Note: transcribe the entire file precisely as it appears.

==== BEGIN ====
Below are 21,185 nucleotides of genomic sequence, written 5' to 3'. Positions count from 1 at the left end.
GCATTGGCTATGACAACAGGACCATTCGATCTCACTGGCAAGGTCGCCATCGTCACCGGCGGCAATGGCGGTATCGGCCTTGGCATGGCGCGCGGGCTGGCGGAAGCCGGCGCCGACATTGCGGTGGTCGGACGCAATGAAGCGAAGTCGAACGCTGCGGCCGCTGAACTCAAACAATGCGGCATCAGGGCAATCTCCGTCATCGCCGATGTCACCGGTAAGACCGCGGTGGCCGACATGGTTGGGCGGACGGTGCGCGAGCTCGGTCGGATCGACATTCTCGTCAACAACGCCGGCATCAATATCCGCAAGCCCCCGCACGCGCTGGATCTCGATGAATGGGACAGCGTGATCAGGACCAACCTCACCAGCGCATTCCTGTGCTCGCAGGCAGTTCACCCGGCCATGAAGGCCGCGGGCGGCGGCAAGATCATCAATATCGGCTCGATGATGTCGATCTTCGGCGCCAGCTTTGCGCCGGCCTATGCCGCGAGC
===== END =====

Below are 21,185 nucleotides of genomic sequence, written 5' to 3'. Positions count from 1 at the left end.
GCATTGGCTATGACAACAGGACCATTCGATCTCACTGGCAAGGTCGCCATCGTCACCGGCGGCAATGGCGGTATCGGCCTTGGCATGGCGCGCGGGCTGGCGGAAGCCGGCGCCGACATTGCGGTGGTCGGACGCAATGAAGCGAAGTCGAACGCTGCGGCCGCTGAACTCAAACAATGCGGCATCAGGGCAATCTCCGTCATCGCCGATGTCACCGGTAAGACCGCGGTGGCCGACATGGTTGGGCGGACGGTGCGCGAGCTCGGTCGGATCGACATTCTCGTCAACAACGCCGGCATCAATATCCGCAAGCCCCCGCACGCGCTGGATCTCGATGAATGGGACAGCGTGATCAGGACCAACCTCACCAGCGCATTCCTGTGCTCGCAGGCAGTTCACCCGGCCATGAAGGCCGCGGGCGGCGGCAAGATCATCAATATCGGCTCGATGATGTCGATCTTCGGCGCCAGCTTTGCGCCGGCCTATGCCGCGAGC